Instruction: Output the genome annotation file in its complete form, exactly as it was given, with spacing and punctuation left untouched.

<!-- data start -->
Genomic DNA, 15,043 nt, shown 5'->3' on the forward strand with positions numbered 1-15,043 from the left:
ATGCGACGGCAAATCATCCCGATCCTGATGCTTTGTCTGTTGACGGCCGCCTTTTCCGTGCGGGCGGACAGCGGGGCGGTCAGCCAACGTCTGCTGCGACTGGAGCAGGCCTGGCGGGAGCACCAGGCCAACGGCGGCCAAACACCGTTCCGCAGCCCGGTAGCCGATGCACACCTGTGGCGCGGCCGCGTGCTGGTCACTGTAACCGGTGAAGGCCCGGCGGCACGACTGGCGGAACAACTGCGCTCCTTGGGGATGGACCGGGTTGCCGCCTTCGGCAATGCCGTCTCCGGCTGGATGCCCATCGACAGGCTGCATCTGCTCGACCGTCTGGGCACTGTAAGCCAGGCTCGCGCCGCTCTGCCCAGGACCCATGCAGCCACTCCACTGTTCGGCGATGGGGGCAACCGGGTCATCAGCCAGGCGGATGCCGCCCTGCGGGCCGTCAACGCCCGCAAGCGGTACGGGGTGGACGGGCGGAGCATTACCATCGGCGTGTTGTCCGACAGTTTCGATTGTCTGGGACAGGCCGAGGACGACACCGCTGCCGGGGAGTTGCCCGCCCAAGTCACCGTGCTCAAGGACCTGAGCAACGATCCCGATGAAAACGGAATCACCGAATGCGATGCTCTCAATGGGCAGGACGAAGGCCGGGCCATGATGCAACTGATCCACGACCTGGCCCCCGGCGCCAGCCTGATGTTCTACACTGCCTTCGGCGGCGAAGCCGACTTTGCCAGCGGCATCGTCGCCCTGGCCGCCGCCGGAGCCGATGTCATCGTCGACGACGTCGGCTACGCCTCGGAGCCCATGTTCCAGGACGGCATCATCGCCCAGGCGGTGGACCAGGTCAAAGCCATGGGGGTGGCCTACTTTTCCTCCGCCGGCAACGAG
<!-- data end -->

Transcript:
Genomic DNA, 15,043 nt, shown 5'->3' on the forward strand with positions numbered 1-15,043 from the left:
ATGCGACGGCAAATCATCCCGATCCTGATGCTTTGTCTGTTGACGGCCGCCTTTTCCGTGCGGGCGGACAGCGGGGCGGTCAGCCAACGTCTGCTGCGACTGGAGCAGGCCTGGCGGGAGCACCAGGCCAACGGCGGCCAAACACCGTTCCGCAGCCCGGTAGCCGATGCACACCTGTGGCGCGGCCGCGTGCTGGTCACTGTAACCGGTGAAGGCCCGGCGGCACGACTGGCGGAACAACTGCGCTCCTTGGGGATGGACCGGGTTGCCGCCTTCGGCAATGCCGTCTCCGGCTGGATGCCCATCGACAGGCTGCATCTGCTCGACCGTCTGGGCACTGTAAGCCAGGCTCGCGCCGCTCTGCCCAGGACCCATGCAGCCACTCCACTGTTCGGCGATGGGGGCAACCGGGTCATCAGCCAGGCGGATGCCGCCCTGCGGGCCGTCAACGCCCGCAAGCGGTACGGGGTGGACGGGCGGAGCATTACCATCGGCGTGTTGTCCGACAGTTTCGATTGTCTGGGACAGGCCGAGGACGACACCGCTGCCGGGGAGTTGCCCGCCCAAGTCACCGTGCTCAAGGACCTGAGCAACGATCCCGATGAAAACGGAATCACCGAATGCGATGCTCTCAATGGGCAGGACGAAGGCCGGGCCATGATGCAACTGATCCACGACCTGGCCCCCGGCGCCAGCCTGATGTTCTACACTGCCTTCGGCGGCGAAGCCGACTTTGCCAGCGGCATCGTCGCCCTGGCCGCCGCCGGAGCCGATGTCATCGTCGACGACGTCGGCTACGCCTCGGAGCCCATGTTCCAGGACGGCATCATCGCCCAGGCGGTGGACCAGGTCAAAGCCATGGGGGTGGCCTACTTTTCCTCCGCCGGCAACGAG